Funds for WA Meth Helpline counsellors cut
FUNDING has been quietly slashed to WA’s Meth Helpline, which helps thousands of “ice” users and their families each year, prompting fears many calls will now go unanswered.
Mental Health Commissioner Tim Marney yesterday confirmed the helpline’s budget had been cut by $154,000 for 2018-19.
The cut equates to 10 fewer shifts a week by trained counsellors who answer calls.
The funding reduction to the service, which was a centrepiece of the former Liberal government’s meth strategy, came into effect on July 1 — the same week the Labor Government’s meth action plan task force released its community consultation report.
The Sunday Times has been told the funding cutback had been done without consultation with the sector or public. The Meth Helpline number — 1800 874 878 — remains open, but now with fewer staff to answer calls.
The Alcohol and Drug Support Service, which staffs the Meth Helpline that only launched in September 2016, had its funding increased from $1.1 million in 2015-16 to $1.16 million in 2017-18.
In its first six months of operation, counsellors and volunteers answered more than 3000 meth-related calls, mainly from users and their families.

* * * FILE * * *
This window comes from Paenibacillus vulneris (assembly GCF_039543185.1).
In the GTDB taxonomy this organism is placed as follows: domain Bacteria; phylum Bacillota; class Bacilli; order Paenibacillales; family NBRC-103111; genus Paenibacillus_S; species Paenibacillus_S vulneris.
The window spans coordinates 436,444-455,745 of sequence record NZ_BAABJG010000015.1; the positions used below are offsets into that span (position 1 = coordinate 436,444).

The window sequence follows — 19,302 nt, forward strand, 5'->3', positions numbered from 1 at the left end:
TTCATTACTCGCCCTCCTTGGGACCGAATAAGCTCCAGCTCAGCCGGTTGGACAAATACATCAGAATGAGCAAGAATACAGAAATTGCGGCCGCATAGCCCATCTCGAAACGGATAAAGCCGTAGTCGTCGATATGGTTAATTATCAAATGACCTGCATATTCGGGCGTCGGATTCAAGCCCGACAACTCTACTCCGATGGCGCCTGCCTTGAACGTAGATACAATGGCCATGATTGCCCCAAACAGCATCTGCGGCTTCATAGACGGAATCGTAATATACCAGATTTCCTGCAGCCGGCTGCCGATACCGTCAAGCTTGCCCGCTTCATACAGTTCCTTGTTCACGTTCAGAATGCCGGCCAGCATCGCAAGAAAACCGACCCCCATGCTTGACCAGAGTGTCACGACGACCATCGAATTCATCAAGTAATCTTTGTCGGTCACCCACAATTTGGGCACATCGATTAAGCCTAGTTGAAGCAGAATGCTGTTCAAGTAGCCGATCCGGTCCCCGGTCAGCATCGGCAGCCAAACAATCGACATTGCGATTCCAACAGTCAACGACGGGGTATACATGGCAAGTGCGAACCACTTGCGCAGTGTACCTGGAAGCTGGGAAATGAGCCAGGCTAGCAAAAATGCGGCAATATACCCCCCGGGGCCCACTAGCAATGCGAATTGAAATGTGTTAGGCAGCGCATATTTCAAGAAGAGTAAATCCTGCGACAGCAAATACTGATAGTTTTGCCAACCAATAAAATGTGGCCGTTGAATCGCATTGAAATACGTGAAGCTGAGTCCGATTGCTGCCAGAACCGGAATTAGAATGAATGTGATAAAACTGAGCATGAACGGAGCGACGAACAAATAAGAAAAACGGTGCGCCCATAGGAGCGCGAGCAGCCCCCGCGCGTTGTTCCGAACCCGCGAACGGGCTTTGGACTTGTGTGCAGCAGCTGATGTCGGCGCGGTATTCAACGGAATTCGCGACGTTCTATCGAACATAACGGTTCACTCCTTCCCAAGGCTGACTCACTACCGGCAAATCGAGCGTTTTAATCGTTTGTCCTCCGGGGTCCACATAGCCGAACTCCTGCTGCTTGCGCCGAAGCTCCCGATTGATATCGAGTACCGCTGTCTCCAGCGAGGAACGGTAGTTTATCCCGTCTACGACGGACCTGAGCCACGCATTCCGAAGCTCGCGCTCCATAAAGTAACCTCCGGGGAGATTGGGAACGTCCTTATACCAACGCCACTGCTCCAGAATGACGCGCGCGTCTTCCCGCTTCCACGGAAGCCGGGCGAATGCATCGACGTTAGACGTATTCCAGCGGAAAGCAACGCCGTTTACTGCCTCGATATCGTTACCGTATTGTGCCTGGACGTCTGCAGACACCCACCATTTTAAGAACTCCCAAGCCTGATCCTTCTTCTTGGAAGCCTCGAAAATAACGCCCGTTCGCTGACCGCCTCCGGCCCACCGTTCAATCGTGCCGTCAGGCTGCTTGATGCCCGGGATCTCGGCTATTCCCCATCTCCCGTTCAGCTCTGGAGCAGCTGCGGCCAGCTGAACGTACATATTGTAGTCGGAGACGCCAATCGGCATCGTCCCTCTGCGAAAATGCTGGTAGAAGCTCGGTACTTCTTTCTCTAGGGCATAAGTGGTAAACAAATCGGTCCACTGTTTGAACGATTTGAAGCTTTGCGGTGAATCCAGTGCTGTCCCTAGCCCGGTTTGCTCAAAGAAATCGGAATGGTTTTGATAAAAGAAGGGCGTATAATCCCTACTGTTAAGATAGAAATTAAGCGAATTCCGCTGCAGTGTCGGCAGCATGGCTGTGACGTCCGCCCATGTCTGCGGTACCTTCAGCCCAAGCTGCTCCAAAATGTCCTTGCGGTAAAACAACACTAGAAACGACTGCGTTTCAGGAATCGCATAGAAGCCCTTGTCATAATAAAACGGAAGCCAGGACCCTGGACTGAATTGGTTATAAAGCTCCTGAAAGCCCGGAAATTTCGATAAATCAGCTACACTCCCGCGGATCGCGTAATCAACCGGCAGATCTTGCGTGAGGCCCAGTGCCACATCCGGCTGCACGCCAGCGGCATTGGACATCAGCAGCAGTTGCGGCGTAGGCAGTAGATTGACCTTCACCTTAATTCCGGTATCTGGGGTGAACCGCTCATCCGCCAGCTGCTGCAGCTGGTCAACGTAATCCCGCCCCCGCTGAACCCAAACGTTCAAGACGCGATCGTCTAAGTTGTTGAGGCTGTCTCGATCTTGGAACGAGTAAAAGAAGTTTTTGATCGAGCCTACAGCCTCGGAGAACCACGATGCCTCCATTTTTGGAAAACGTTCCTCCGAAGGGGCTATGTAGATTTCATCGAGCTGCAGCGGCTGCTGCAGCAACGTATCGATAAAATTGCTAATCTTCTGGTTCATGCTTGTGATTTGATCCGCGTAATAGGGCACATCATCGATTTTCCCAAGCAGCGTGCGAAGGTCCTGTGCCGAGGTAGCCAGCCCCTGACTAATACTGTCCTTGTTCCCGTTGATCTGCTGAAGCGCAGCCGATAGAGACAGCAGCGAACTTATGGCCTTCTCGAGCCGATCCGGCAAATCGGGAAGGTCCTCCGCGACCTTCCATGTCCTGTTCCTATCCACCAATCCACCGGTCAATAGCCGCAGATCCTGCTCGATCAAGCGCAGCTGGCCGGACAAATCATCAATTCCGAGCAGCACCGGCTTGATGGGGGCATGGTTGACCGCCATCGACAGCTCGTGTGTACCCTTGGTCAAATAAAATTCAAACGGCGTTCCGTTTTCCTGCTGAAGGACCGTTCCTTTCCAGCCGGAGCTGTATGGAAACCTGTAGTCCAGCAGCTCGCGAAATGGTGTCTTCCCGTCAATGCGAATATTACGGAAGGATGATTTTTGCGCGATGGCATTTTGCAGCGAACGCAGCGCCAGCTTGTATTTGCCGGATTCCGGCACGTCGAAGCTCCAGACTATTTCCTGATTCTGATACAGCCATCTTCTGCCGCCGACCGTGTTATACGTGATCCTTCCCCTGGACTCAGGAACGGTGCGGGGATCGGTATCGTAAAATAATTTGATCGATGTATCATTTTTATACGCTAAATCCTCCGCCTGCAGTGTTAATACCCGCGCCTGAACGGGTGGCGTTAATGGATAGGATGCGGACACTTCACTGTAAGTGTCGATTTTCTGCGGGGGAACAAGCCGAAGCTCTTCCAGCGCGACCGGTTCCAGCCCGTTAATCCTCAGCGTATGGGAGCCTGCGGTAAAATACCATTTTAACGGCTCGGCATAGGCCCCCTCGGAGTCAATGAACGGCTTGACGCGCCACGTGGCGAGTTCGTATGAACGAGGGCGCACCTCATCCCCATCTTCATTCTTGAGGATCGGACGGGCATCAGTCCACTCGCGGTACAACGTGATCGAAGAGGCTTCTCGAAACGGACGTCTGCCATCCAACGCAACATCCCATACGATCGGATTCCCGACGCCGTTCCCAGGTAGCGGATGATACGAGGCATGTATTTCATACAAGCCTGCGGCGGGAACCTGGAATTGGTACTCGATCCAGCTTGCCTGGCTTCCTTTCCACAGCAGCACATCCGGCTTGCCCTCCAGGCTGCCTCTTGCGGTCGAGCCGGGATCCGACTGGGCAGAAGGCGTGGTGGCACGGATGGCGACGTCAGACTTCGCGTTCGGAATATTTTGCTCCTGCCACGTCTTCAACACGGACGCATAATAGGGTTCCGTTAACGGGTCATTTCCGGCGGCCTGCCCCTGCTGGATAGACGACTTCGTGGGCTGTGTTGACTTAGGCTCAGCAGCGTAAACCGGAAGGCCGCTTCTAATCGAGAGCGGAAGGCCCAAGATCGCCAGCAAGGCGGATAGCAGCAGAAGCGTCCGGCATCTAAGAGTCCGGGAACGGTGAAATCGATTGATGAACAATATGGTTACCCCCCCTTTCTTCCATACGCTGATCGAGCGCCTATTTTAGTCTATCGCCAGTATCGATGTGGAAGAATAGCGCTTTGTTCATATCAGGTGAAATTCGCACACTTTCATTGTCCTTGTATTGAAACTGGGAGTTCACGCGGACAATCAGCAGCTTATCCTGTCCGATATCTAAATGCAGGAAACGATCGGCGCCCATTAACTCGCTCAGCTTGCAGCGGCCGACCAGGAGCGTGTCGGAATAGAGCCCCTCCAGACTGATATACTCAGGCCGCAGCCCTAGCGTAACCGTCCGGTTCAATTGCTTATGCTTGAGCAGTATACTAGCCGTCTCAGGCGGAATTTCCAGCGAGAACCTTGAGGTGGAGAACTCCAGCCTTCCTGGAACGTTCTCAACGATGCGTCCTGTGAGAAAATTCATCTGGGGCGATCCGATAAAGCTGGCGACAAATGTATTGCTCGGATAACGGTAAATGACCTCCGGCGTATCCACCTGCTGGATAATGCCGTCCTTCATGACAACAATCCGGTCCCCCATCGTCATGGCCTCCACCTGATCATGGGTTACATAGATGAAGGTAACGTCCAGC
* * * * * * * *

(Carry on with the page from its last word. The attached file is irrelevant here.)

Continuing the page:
“Seven trained counsellors are dedicated to providing West Australians with professional advice relating to alcohol and other drug use. This equates to 65 shifts across the service. Prior to the reduction there was 75 shifts,” Mr Marney said.
Mental Health Minister Roger Cook said: “The Meth Helpline is still active and continues to serve the public and the call volumes will be closely monitored.
“We are confident that support will continue to be available for those who seek it.”
A drug support worker, who refers ice users to the helpline, told The Sunday Times the service saved lives and having fewer resources would be damaging.
“There are calls already going unanswered. To help people you’ve got to be ready when they ask for help. It’s a real shame,”the worker, who wanted to remain anonymous, said.